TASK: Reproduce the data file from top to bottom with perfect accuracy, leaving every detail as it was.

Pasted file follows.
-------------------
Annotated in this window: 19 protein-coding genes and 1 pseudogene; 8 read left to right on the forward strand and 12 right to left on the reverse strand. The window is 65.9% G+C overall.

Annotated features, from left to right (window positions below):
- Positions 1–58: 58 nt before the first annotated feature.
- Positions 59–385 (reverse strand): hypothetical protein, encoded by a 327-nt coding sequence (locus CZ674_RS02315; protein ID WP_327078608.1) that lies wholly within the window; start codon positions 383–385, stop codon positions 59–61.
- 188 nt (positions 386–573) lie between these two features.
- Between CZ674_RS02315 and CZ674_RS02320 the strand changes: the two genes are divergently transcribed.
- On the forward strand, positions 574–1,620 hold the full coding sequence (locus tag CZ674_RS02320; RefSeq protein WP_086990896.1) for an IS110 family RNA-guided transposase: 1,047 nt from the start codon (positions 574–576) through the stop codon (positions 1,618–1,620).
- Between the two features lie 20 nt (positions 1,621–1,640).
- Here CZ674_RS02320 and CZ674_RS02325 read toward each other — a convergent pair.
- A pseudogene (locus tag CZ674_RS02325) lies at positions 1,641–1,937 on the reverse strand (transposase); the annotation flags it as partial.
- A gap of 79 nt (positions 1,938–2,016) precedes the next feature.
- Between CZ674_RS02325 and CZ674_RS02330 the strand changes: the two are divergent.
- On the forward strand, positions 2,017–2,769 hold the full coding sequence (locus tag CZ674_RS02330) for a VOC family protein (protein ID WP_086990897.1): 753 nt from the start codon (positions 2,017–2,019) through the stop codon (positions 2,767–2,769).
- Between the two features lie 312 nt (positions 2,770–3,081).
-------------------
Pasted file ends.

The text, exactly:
Annotated in this window: 19 protein-coding genes and 1 pseudogene; 8 read left to right on the forward strand and 12 right to left on the reverse strand. The window is 65.9% G+C overall.

Annotated features, from left to right (window positions below):
- Positions 1–58: 58 nt before the first annotated feature.
- Positions 59–385 (reverse strand): hypothetical protein, encoded by a 327-nt coding sequence (locus CZ674_RS02315; protein ID WP_327078608.1) that lies wholly within the window; start codon positions 383–385, stop codon positions 59–61.
- 188 nt (positions 386–573) lie between these two features.
- Between CZ674_RS02315 and CZ674_RS02320 the strand changes: the two genes are divergently transcribed.
- On the forward strand, positions 574–1,620 hold the full coding sequence (locus tag CZ674_RS02320; RefSeq protein WP_086990896.1) for an IS110 family RNA-guided transposase: 1,047 nt from the start codon (positions 574–576) through the stop codon (positions 1,618–1,620).
- Between the two features lie 20 nt (positions 1,621–1,640).
- Here CZ674_RS02320 and CZ674_RS02325 read toward each other — a convergent pair.
- A pseudogene (locus tag CZ674_RS02325) lies at positions 1,641–1,937 on the reverse strand (transposase); the annotation flags it as partial.
- A gap of 79 nt (positions 1,938–2,016) precedes the next feature.
- Between CZ674_RS02325 and CZ674_RS02330 the strand changes: the two are divergent.
- On the forward strand, positions 2,017–2,769 hold the full coding sequence (locus tag CZ674_RS02330) for a VOC family protein (protein ID WP_086990897.1): 753 nt from the start codon (positions 2,017–2,019) through the stop codon (positions 2,767–2,769).
- Between the two features lie 312 nt (positions 2,770–3,081).